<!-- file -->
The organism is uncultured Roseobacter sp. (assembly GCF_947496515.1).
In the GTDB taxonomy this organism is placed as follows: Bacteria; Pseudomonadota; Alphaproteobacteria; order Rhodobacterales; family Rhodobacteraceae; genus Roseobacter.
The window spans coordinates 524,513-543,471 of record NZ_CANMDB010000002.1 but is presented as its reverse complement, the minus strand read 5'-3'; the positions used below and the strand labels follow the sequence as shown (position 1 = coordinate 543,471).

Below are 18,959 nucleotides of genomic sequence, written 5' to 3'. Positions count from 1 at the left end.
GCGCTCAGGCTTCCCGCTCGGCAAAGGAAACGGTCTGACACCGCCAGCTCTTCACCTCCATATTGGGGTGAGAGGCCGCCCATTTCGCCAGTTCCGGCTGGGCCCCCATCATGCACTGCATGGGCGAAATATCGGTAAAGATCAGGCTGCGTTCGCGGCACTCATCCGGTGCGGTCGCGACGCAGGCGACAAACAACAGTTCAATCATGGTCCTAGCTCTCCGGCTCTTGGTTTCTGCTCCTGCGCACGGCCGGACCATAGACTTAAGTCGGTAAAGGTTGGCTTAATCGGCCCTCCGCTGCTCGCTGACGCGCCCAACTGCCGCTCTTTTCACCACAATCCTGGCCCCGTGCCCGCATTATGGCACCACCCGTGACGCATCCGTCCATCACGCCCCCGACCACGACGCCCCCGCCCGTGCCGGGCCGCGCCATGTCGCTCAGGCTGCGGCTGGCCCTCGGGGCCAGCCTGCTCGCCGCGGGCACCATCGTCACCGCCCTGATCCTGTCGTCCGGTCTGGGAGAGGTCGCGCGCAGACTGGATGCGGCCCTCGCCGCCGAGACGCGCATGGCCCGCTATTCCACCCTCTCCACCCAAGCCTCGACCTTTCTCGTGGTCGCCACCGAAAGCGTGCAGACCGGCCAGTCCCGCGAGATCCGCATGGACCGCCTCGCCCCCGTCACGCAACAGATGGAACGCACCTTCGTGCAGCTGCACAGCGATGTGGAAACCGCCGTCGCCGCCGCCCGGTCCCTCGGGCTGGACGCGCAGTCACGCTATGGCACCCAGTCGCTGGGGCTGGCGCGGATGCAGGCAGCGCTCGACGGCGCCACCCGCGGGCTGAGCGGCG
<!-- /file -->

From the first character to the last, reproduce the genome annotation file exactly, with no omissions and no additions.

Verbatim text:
The organism is uncultured Roseobacter sp. (assembly GCF_947496515.1).
In the GTDB taxonomy this organism is placed as follows: Bacteria; Pseudomonadota; Alphaproteobacteria; order Rhodobacterales; family Rhodobacteraceae; genus Roseobacter.
The window spans coordinates 524,513-543,471 of record NZ_CANMDB010000002.1 but is presented as its reverse complement, the minus strand read 5'-3'; the positions used below and the strand labels follow the sequence as shown (position 1 = coordinate 543,471).

Below are 18,959 nucleotides of genomic sequence, written 5' to 3'. Positions count from 1 at the left end.
GCGCTCAGGCTTCCCGCTCGGCAAAGGAAACGGTCTGACACCGCCAGCTCTTCACCTCCATATTGGGGTGAGAGGCCGCCCATTTCGCCAGTTCCGGCTGGGCCCCCATCATGCACTGCATGGGCGAAATATCGGTAAAGATCAGGCTGCGTTCGCGGCACTCATCCGGTGCGGTCGCGACGCAGGCGACAAACAACAGTTCAATCATGGTCCTAGCTCTCCGGCTCTTGGTTTCTGCTCCTGCGCACGGCCGGACCATAGACTTAAGTCGGTAAAGGTTGGCTTAATCGGCCCTCCGCTGCTCGCTGACGCGCCCAACTGCCGCTCTTTTCACCACAATCCTGGCCCCGTGCCCGCATTATGGCACCACCCGTGACGCATCCGTCCATCACGCCCCCGACCACGACGCCCCCGCCCGTGCCGGGCCGCGCCATGTCGCTCAGGCTGCGGCTGGCCCTCGGGGCCAGCCTGCTCGCCGCGGGCACCATCGTCACCGCCCTGATCCTGTCGTCCGGTCTGGGAGAGGTCGCGCGCAGACTGGATGCGGCCCTCGCCGCCGAGACGCGCATGGCCCGCTATTCCACCCTCTCCACCCAAGCCTCGACCTTTCTCGTGGTCGCCACCGAAAGCGTGCAGACCGGCCAGTCCCGCGAGATCCGCATGGACCGCCTCGCCCCCGTCACGCAACAGATGGAACGCACCTTCGTGCAGCTGCACAGCGATGTGGAAACCGCCGTCGCCGCCGCCCGGTCCCTCGGGCTGGACGCGCAGTCACGCTATGGCACCCAGTCGCTGGGGCTGGCGCGGATGCAGGCAGCGCTCGACGGCGCCACCCGCGGGCTGAGCGGCG